“Before I give my experiences as a professional woman, I think it is important to take a step back and acknowledge that International Women’s Day is part of a wider movement towards a world that is free from bias, stereotypes and discrimination. Where diversity, equality and inclusion are valued, nutured and celebrated.
Whilst obviously I am fully supportive of #BreakTheBias, it is a shame that in this day and age, we are still campaigning for simple equality, over 100 years since the suffragettes. Likewise, it’s important to remember that this struggle sits alongside those of the LGBT+ community, and those who face racial, religious, disability and age discrimination.
Personally speaking, I have faced discrimination over the years; whether it was because I am a blonde, bubbly Northern lass, or of childbearing age, and the message hasn’t always been delivered in the most diplomatic or subtle of ways.
However, as a female CEO and co-founder of Cryoniss, the impact of gender inequality can be even greater. At the end of last year, we successfully raised as a team £500,000 of private equity funding from Maven Capital (NPIF funding). This is a great success story for our entire team, which will enable us to expedite our growth plans and provide further support to our customers.
However, it was highlighted in a report that our success story is not reflected across the industry, with VC funding frequently being given primarily to all-male teams, as outlined in the excerpt below.
“The report found that a large majority (68.33%) of the capital raised across the seed, early and late VC funding stages went to all-male teams; 28.80% to mixed gender teams; and just 2.87% to all-female teams, with female teams also raising lower sums of money than their male counterparts at each funding stage.”
UK report spotlights the huge investment gap facing diverse founders | TechCrunch
We are particularly appreciative to not have experienced this bias ourselves and are grateful to our progressive and supportive investors!
Such progressive attitudes haven’t always been the case. In the early days of founding Cryoniss, there were occasions where people would automatically assume my co-founder, our Chief Operating Officer Phil, was my boss. Fortunately, life experience has made me suitably confident in my own abilities to the extent that it doesn’t faze me. However, I do reflect on those situations and consider how they may impact other women who aren’t as resilient. It’s quite common for both men and women to suffer imposter syndrome, and biased assumptions like these can only exacerbate these fears.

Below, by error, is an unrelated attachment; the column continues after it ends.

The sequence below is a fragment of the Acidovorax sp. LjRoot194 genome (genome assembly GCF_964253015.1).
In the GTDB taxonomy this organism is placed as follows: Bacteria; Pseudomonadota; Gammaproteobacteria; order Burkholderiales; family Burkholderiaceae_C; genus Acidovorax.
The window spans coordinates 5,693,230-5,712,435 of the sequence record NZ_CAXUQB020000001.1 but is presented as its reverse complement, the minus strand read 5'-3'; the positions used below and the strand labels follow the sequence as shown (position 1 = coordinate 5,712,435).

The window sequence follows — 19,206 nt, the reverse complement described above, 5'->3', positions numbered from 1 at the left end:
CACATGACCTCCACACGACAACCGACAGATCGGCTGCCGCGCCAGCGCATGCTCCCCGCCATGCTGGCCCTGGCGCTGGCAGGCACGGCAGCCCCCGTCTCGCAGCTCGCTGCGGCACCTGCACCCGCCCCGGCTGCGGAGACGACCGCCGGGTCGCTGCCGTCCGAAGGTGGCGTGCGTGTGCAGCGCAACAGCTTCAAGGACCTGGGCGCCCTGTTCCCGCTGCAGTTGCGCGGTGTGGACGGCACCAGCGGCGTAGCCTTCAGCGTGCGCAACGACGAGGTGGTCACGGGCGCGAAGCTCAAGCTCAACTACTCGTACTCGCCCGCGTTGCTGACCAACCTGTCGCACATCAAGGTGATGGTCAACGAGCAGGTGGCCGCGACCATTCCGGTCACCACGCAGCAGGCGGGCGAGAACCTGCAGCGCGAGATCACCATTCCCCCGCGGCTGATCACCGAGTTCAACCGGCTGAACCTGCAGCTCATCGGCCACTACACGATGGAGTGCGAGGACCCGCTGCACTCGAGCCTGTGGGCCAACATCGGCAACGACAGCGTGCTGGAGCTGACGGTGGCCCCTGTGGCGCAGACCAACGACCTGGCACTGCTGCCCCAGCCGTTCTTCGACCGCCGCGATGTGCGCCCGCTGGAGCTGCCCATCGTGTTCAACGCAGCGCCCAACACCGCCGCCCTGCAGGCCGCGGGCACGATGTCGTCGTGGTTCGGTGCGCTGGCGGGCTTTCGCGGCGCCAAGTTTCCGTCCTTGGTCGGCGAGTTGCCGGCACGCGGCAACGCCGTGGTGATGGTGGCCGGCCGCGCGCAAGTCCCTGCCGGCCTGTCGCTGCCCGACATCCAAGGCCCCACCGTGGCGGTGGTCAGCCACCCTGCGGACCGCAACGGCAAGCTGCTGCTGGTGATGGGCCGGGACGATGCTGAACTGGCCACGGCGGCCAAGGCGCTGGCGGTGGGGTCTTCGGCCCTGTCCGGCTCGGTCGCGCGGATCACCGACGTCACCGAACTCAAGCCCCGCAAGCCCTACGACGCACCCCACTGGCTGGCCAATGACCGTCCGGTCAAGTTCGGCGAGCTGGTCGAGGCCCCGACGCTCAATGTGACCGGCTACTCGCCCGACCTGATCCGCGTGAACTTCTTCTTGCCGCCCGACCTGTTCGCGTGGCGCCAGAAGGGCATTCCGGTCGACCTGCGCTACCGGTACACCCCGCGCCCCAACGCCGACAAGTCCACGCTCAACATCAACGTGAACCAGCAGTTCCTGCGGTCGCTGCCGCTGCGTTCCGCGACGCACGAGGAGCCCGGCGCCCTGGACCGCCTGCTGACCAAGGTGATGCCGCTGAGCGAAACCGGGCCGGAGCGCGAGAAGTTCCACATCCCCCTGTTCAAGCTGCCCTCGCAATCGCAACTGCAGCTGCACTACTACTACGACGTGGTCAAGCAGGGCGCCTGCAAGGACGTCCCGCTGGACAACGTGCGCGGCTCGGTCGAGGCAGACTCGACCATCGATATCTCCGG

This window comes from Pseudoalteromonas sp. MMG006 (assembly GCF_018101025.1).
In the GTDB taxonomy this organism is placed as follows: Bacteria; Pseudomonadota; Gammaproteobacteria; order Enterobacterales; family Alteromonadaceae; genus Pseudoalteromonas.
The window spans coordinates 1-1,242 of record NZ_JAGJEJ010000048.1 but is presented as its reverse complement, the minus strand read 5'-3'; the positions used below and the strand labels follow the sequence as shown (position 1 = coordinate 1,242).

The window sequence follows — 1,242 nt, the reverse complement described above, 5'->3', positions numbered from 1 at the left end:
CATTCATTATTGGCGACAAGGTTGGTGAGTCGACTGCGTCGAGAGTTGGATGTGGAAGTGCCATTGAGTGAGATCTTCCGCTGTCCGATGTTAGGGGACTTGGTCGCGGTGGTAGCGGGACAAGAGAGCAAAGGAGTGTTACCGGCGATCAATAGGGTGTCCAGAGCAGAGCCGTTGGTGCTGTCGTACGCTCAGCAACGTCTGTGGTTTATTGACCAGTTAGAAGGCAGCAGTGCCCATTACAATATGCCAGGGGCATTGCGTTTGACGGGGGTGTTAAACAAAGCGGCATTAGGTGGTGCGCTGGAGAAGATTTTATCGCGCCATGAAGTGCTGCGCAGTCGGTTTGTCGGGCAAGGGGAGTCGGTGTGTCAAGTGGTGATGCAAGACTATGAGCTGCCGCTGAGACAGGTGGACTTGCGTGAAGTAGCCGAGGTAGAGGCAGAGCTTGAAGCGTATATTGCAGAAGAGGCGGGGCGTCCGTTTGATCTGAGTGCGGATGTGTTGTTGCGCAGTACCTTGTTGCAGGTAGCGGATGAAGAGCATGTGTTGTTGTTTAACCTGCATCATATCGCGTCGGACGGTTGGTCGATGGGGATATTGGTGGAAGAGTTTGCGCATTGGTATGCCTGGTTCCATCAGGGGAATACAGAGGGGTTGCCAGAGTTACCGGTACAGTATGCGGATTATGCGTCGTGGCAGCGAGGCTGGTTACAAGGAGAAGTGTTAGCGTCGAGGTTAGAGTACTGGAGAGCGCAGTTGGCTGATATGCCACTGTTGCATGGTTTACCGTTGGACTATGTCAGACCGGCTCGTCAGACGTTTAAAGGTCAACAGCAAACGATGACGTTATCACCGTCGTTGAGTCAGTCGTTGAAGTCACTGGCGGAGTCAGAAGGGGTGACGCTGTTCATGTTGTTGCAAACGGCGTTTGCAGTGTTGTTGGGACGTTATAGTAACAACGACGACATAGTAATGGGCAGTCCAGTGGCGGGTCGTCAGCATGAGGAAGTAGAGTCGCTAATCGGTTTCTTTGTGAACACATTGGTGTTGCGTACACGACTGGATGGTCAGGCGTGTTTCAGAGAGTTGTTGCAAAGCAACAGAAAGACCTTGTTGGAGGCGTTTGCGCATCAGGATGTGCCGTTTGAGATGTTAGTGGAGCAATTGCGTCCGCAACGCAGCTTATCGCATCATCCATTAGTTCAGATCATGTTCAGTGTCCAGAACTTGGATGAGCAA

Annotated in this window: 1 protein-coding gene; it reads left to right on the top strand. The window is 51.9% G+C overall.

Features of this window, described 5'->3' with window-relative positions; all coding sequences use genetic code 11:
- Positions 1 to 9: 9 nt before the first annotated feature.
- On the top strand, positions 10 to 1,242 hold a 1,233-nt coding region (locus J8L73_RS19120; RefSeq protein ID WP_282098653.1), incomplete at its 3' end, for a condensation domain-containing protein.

I am acutely aware that the success of Cryoniss will be delivered by our team. And numerous famous studies (Unwin, Ozbilgin etc) have shown that diverse teams are more successful, with the Wall Street Journal loudly and proudly proclaiming ‘Diverse and inclusive cultures are providing companies with a competitive edge over their peers’. But we all know it’s not enough to pay lip service.
Peter Unwin: Whitehall has come a long way on diversity – but there is a dearth of minority ethnic or disabled leaders (civilserviceworld.com)
Managing Diversity and Inclusion in the Global Value Chain by Mustafa Ozbilgin :: SSRN
How diversity, equity, and inclusion (DE&I) matter | McKinsey
The culture of Cryoniss is rooted in equality and equitability. We’ve built respect and dignity into the core of our systems, developing a Respect policy that protects the right and characteristics of all, and appointing a People and Processes manager whose key responsibility is to defend that culture and call us all out, from CEO to suppliers to directors, should we, in the heat of the moment or under pressure from external forces, deviate from our central beliefs.
Break the Bias is a fantastic message, especially for younger women and girls who might want to have a career in STEM (Science, Technology, Engineering and Maths) for which bias is a barrier to entry. Encouraging women into STEM is a huge driving force behind the culture we want to create here at Cryoniss.
We strive to build an environment where employees are free from discrimination, which is equality focussed and promotes flexible working so that employees are empowered to do good work without being micromanaged.
International Women’s Day is of course a chance to applaud the amazing women around the world who are changing lives for the better. As I say, in 2022 the fact that women and girls face gender inequality is a sad situation. We’ve come a long way, however, we have further to travel before we achieve true gender equality.
Reiterating this, my colleague, Olivia Turner’s recent blog, for International Day of Women and Girls in Science, exploring some of the most remarkable women in scientific history, whose work contributed to some of the most significant discoveries in recent history, and yet who remain almost forgotten and uncredited.
Obviously, opportunities and prospects for women and girls across much, but not all of the globe, have significantly improved in modern times, though it is still essential that we strive to facilitate an equal environment for everyone to access and enjoy science.
I for one just look forward to the day when I’m no longer referred to as a “Woman CEO” and just the CEO of Cryoniss.
Happy International Women’s Day 2022, #BreakTheBias”